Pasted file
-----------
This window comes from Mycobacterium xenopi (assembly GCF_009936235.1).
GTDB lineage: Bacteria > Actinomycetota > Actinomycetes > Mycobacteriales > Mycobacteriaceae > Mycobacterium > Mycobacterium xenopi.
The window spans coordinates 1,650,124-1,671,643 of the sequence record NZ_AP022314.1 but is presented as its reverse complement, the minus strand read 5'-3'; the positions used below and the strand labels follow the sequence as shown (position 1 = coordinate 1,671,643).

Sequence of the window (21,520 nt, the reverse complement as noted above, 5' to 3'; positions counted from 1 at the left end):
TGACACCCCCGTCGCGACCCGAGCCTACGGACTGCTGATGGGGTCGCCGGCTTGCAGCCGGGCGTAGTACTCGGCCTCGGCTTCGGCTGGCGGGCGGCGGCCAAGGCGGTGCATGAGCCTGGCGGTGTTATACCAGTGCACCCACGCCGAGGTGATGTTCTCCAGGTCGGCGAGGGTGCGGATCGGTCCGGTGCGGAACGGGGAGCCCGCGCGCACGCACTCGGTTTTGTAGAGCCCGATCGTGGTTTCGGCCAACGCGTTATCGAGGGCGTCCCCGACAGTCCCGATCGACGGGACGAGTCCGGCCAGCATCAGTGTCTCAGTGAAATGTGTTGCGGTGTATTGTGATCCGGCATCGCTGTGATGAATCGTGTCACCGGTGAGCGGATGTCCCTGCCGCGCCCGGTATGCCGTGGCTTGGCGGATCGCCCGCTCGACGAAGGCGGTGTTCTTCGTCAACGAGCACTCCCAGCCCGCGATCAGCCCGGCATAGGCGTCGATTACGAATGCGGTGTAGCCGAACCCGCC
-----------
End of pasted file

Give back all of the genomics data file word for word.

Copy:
This window comes from Mycobacterium xenopi (assembly GCF_009936235.1).
GTDB lineage: Bacteria > Actinomycetota > Actinomycetes > Mycobacteriales > Mycobacteriaceae > Mycobacterium > Mycobacterium xenopi.
The window spans coordinates 1,650,124-1,671,643 of the sequence record NZ_AP022314.1 but is presented as its reverse complement, the minus strand read 5'-3'; the positions used below and the strand labels follow the sequence as shown (position 1 = coordinate 1,671,643).

Sequence of the window (21,520 nt, the reverse complement as noted above, 5' to 3'; positions counted from 1 at the left end):
TGACACCCCCGTCGCGACCCGAGCCTACGGACTGCTGATGGGGTCGCCGGCTTGCAGCCGGGCGTAGTACTCGGCCTCGGCTTCGGCTGGCGGGCGGCGGCCAAGGCGGTGCATGAGCCTGGCGGTGTTATACCAGTGCACCCACGCCGAGGTGATGTTCTCCAGGTCGGCGAGGGTGCGGATCGGTCCGGTGCGGAACGGGGAGCCCGCGCGCACGCACTCGGTTTTGTAGAGCCCGATCGTGGTTTCGGCCAACGCGTTATCGAGGGCGTCCCCGACAGTCCCGATCGACGGGACGAGTCCGGCCAGCATCAGTGTCTCAGTGAAATGTGTTGCGGTGTATTGTGATCCGGCATCGCTGTGATGAATCGTGTCACCGGTGAGCGGATGTCCCTGCCGCGCCCGGTATGCCGTGGCTTGGCGGATCGCCCGCTCGACGAAGGCGGTGTTCTTCGTCAACGAGCACTCCCAGCCCGCGATCAGCCCGGCATAGGCGTCGATTACGAATGCGGTGTAGCCGAACCCGCC